One other consideration is that student loan interest deduction. For tax year 2020, if your Modified Adjusted Gross Income (MAGI) is less than $70,000 ($140,000 Married Filing Jointly) you can deduct up to $2,500 of student loan interest paid during the year from your income. That benefit phases out up to an income of $85,000 ($170,000 MFJ) above which there is no deduction. If you, like most residents, qualify for that deduction, you also need to adjust your effective tax rate for that. Luckily, this is a pretty minor effect. Consider the third example above where the doc has $12,000 in interest but only pays $400 * 12 = $4,800 of that interest. The doc can take the full $2,500 deduction for it. They’re probably in the 22% bracket for federal and maybe 5% state, so $2,500 * 27% = a savings of $675. If you split that up by 12 months, it’s $56 a month. So in reality, the effective tax rate is not truly 5.4%, it’s 6% * $844/$1,000 = 5.1%. 4.5% is still better, of course.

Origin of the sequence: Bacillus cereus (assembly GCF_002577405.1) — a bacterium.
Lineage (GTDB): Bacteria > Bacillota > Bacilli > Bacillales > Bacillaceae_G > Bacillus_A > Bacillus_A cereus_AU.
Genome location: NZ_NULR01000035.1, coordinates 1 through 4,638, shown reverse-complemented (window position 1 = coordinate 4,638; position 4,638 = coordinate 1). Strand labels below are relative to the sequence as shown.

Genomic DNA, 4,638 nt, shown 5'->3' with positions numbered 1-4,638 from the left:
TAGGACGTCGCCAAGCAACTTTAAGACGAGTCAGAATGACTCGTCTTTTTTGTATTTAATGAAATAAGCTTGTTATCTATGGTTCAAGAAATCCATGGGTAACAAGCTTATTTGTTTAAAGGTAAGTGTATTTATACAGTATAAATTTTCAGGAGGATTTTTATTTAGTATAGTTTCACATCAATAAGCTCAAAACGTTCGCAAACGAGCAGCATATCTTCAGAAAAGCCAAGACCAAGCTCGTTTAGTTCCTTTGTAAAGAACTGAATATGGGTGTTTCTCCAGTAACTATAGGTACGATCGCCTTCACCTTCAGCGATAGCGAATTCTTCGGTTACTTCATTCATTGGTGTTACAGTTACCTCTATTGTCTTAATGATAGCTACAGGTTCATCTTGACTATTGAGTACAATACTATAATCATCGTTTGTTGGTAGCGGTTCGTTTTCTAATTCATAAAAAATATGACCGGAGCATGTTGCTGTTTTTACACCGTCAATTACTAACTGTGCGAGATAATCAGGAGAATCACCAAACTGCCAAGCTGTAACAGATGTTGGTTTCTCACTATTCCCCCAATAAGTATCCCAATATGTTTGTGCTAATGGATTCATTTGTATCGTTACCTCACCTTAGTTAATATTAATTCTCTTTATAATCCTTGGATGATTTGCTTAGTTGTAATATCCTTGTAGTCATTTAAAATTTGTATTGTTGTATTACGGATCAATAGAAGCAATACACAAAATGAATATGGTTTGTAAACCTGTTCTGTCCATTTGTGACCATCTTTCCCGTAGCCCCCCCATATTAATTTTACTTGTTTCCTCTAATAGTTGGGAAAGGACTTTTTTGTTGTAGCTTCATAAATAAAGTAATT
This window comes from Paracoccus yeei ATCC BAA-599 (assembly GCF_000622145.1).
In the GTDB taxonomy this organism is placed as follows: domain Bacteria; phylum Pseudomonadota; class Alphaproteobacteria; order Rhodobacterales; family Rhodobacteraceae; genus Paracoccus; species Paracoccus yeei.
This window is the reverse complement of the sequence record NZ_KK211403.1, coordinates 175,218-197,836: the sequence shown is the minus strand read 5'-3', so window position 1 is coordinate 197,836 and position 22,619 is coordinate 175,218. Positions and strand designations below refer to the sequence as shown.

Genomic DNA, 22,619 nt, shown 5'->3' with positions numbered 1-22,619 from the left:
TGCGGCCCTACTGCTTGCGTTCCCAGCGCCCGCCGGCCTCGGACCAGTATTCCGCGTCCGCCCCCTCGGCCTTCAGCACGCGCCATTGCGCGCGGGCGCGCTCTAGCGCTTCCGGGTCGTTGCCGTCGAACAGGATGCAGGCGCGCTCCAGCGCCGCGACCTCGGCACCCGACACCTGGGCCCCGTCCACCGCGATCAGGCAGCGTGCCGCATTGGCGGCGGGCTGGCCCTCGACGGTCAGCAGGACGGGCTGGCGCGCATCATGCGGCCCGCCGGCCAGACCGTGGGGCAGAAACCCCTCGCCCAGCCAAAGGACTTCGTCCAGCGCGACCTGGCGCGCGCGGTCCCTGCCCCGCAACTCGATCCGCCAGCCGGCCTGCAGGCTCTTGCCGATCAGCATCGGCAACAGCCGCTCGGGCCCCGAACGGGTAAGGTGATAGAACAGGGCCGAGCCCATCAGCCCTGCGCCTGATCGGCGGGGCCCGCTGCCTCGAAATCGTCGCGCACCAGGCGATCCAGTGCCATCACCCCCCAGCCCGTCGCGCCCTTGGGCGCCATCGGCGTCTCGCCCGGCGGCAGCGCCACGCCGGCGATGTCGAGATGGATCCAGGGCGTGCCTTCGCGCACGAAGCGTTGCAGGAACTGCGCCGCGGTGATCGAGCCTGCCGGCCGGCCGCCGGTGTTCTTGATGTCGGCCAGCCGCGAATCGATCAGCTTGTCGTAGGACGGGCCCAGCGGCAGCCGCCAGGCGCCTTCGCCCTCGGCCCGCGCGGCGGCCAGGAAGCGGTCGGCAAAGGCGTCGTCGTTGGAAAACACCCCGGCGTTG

However, don’t forget that the refinanced loan is also eligible for that deduction; it isn’t limited to federal student loans. If the doc refinances and pays $100 a month toward the loan, that would all go to interest, providing a $1,200 deduction worth $324. So the effective rate there isn’t just 4.5%, it’s really (4.5% * 200,000 – $324)/$200,000 = 4.3%. Still, 4.34% is better than 5.1%, so refinancing is still in order.

Note that the borrower COULD pay more of that interest if he or she wanted. By paying extra on the loan, the effective interest rate could be reduced from (4.5% to 4.5% * $200,000 – $675)/$200,000 = 4.16%

This effect is generally relatively minor compared to the effect of the REPAYE subsidy on the effective interest rate.


#2 Cash Flow

The second consideration in the REPAYE vs Refinance conundrum is cash flow. Most residents NEED to be enrolled in an IDR program simply because they cannot afford to make full payments on their student loans. They can afford $100 or even $400 a month, but they can’t afford the full 10-year payment on a $200,000, 6% loan ($2,264 a month). So they would not refinance to get a lower interest rate just due to cash flow issues.

Don’t get pinned by student loans, refinance them today